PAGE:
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ESR 34:449-462 (2017)  -  DOI:

Maned wolves retain moderate levels of genetic diversity and gene flow despite drastic habitat fragmentation

Natalia Mannise1,*, Mariana Cosse1, Susana González1,2, Louise H. Emmons3, José Mauricio Barbanti Duarte4, Marcelo D. Beccaceci5, Jesús E. Maldonado6

1Genética de la Conservación, Departamento de Biodiversidad y Genética, Instituto de Investigaciones Biológicas Clemente Estable (IIBCE), Montevideo 11600, Uruguay
2Sección Genética Evolutiva, Facultad de Ciencias, Universidad de la República (UdelaR), Montevideo 11400, Uruguay
3Department of Vertebrate Zoology, National Museum of Natural History, Smithsonian Institution, Washington, DC 20013, USA
4Núcleo de Pesquisa e Conservação de Cervídeos, Departamento de Zootecnia, Universidade Estadual Paulista, Jaboticabal, 14884-900 SP, Brazil
5Ministerio de Ambiente y Desarrollo Sustentable, Buenos Aires 1004, Argentina
6Center for Conservation Genomics, Smithsonian Conservation Biology Institute, National Zoological Park, Washington, DC 20008, USA
*Corresponding author:

ABSTRACT: The maned wolf Chrysocyon brachyurus is the largest South American canid and categorized as Near Threatened on the IUCN Red List. The major threat to conservation efforts is the drastic reduction of suitable habitat for the species. A large portion of its range has been converted into farm and ranch lands as well as urban areas. To better understand the impact that these anthropogenic activities are having over the remaining populations across their current distribution range, we evaluated patterns of genetic variability and differentiation between them. We also compared these results with those obtained from captive maned wolves in order to make proper ex situ recommendations. We cross-amplified 12 microsatellite loci in maned wolf samples collected throughout their range (from Argentina, Brazil, Uruguay and Bolivia) and from captive stocks (from captive breeding centers and zoos in Brazil, Argentina and the USA). We found that wild populations retain moderate levels of genetic variability compared with other microsatellite studies on wild canids, and our structure analysis revealed 2 genetic clusters in wild samples, one of which included samples exclusively from Bolivia. This cluster could represent a different management unit with conservation priority. The captive stock population showed higher levels of genetic variability, with the ones from Brazil being the most genetically diverse stock. The USA stock showed strong genetic differences with all other groups. This is the first study to examine the patterns of genetic diversity of both wild and captive populations of maned wolves. These results should be incorporated into further population viability assessments and in the Maned Wolf Species Survival Plan.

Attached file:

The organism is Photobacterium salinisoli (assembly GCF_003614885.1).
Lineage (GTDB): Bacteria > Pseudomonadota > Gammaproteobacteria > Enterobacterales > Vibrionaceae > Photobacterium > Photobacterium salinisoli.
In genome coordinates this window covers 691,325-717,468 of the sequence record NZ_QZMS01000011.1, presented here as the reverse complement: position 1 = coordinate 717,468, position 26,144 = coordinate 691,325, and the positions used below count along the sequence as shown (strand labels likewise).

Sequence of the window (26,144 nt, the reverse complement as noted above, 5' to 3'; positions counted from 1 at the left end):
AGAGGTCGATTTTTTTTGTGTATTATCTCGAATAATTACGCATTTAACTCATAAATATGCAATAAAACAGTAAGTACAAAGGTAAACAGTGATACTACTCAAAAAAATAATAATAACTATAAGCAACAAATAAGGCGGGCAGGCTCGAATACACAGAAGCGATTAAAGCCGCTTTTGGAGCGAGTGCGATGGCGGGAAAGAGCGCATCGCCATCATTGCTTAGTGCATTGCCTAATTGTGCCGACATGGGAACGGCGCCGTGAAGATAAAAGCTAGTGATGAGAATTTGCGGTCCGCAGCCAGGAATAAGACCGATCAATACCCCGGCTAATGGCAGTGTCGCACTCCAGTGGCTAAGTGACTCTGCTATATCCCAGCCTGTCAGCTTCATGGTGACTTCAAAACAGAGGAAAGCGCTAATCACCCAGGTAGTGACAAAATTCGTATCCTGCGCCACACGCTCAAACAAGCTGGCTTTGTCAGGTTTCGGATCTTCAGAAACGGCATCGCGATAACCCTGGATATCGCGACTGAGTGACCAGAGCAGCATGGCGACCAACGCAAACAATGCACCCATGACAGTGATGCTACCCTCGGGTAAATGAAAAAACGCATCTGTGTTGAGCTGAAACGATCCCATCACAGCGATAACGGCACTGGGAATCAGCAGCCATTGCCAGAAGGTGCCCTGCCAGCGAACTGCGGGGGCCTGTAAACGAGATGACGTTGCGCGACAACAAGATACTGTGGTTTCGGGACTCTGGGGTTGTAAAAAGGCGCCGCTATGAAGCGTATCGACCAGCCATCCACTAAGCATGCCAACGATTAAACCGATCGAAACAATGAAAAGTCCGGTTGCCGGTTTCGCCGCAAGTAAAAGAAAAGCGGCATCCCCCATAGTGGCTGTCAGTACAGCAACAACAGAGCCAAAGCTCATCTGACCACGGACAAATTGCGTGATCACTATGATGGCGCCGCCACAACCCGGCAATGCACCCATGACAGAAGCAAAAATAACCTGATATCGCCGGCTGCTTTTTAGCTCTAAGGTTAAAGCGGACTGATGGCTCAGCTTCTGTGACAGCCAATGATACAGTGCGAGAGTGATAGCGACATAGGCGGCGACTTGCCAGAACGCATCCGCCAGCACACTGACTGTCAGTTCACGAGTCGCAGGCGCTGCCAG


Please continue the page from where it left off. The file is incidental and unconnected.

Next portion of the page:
KEY WORDS: Canids · Population genetics · Microsatellite loci · Noninvasive genetic analysis

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Cite this article as: Mannise N, Cosse M, González S, Emmons LH, Barbanti Duarte JM, Beccaceci MD, Maldonado JE (2017) Maned wolves retain moderate levels of genetic diversity and gene flow despite drastic habitat fragmentation. Endang Species Res 34:449-462.

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